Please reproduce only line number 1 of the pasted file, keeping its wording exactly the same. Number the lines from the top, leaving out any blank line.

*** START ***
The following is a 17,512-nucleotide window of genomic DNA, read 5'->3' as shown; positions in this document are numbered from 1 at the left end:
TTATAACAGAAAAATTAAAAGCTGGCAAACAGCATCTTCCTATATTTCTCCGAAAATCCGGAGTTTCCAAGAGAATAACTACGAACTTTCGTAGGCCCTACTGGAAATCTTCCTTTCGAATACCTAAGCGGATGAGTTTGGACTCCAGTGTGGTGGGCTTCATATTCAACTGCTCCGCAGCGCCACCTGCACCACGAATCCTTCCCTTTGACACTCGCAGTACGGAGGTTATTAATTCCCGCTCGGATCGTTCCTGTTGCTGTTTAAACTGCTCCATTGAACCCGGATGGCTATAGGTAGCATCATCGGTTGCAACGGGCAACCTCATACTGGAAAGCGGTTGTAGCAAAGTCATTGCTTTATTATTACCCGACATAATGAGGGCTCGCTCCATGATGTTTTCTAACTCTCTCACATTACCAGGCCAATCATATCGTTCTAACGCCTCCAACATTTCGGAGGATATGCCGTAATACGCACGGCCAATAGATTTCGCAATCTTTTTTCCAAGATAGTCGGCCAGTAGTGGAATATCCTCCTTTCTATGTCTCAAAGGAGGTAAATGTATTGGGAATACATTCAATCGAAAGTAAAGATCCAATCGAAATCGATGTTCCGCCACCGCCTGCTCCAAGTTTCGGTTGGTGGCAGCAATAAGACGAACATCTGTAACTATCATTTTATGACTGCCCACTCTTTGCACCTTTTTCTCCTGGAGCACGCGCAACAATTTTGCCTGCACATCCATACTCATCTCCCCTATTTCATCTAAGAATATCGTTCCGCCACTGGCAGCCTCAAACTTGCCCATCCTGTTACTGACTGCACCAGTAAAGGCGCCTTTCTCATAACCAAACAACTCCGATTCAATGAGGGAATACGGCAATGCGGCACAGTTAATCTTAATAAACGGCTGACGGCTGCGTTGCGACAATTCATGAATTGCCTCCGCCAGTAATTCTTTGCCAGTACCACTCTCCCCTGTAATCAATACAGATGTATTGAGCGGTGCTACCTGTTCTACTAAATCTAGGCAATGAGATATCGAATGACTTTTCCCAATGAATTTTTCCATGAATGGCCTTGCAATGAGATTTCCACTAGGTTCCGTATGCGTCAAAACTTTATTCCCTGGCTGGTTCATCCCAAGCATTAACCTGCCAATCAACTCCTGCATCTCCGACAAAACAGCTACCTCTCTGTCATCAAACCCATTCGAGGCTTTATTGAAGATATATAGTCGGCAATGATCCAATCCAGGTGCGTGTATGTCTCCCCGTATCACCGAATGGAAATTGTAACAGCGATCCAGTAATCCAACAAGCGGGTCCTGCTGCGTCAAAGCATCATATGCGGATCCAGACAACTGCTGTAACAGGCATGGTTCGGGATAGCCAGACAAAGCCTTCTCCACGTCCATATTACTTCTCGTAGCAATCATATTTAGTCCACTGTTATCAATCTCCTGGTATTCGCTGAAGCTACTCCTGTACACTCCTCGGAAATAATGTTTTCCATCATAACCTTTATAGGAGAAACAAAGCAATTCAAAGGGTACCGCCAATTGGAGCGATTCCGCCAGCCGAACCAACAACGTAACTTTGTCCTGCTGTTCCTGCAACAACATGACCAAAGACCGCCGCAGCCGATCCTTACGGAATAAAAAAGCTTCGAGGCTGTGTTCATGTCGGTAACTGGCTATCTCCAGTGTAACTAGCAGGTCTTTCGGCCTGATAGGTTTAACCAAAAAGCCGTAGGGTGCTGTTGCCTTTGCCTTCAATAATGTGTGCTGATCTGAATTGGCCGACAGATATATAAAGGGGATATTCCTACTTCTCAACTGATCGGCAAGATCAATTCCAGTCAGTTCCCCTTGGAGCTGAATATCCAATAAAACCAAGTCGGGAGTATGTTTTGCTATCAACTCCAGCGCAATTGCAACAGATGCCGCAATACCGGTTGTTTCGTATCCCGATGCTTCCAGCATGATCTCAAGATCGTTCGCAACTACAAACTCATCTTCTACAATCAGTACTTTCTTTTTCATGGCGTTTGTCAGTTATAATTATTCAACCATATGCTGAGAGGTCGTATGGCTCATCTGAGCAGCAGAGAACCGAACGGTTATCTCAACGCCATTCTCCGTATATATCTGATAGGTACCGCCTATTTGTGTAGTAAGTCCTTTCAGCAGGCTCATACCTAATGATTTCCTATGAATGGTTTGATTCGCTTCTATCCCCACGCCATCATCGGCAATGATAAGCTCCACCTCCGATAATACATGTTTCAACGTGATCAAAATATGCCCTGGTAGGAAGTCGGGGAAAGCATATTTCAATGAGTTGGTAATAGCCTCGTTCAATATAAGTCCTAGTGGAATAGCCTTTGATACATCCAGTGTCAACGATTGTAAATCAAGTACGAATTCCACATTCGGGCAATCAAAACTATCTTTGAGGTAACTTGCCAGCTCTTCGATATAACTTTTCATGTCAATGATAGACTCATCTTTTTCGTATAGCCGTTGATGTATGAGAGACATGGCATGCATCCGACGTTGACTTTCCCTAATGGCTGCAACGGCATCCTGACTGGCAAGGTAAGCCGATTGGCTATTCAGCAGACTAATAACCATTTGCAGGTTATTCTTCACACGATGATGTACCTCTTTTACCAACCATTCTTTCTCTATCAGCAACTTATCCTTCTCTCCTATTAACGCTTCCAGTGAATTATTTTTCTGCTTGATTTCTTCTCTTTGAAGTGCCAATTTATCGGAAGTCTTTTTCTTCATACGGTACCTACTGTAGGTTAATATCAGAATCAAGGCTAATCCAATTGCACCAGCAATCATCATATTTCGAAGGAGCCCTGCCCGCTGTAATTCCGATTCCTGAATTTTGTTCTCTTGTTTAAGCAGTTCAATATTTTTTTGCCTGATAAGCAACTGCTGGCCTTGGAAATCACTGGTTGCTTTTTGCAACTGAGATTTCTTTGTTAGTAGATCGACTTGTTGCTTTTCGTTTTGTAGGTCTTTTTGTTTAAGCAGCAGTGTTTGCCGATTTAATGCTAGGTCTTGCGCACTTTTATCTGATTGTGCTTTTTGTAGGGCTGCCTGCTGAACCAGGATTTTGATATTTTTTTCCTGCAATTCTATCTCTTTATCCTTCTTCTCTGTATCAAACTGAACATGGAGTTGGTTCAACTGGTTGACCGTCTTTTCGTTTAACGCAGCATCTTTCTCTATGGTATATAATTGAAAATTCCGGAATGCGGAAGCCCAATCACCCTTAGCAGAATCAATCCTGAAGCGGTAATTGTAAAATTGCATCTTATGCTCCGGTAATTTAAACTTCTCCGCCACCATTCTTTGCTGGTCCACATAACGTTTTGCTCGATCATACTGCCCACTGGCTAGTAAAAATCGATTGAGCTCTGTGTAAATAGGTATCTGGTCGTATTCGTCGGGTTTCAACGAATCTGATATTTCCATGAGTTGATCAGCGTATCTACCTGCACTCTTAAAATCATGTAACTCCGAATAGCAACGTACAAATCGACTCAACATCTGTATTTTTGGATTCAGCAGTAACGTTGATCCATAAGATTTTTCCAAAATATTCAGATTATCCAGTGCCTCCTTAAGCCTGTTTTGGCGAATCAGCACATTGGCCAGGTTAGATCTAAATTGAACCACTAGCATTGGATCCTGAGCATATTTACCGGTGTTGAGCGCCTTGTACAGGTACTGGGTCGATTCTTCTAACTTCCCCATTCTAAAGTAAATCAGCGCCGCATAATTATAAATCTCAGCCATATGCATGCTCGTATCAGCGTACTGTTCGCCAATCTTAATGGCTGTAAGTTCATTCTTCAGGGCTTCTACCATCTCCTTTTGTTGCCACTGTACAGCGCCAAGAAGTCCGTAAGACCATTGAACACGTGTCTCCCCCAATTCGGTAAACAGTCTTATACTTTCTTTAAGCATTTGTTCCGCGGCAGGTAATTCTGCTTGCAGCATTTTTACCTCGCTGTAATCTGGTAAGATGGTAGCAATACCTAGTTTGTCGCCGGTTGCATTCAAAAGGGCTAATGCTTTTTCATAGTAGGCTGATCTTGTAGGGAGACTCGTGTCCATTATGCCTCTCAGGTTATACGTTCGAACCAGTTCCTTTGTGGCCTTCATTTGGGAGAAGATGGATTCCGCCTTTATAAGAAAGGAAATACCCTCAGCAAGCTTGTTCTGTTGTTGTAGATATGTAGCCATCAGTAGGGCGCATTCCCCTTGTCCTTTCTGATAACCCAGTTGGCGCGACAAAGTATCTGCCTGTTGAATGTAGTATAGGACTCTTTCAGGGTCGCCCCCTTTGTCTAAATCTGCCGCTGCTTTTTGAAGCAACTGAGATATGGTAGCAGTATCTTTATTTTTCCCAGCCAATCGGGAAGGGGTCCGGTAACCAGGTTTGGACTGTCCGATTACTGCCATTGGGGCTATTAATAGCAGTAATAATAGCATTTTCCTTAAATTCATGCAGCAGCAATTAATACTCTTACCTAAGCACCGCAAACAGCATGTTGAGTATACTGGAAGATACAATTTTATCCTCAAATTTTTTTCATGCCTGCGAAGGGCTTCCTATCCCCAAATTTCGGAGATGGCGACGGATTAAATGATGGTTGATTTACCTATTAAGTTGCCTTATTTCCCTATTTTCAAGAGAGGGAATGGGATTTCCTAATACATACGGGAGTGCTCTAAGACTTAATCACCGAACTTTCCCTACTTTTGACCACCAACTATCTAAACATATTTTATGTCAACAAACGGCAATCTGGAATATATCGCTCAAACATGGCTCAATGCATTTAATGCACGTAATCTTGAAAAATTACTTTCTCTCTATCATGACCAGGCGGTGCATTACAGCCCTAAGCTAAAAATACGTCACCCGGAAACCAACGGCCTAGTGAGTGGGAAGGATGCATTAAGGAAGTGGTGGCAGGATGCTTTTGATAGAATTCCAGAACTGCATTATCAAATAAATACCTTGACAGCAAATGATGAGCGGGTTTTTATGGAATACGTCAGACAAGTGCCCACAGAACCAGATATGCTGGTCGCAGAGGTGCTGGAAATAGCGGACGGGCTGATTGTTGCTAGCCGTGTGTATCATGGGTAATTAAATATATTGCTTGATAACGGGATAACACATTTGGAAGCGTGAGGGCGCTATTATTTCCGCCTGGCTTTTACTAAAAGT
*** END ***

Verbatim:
The following is a 17,512-nucleotide window of genomic DNA, read 5'->3' as shown; positions in this document are numbered from 1 at the left end: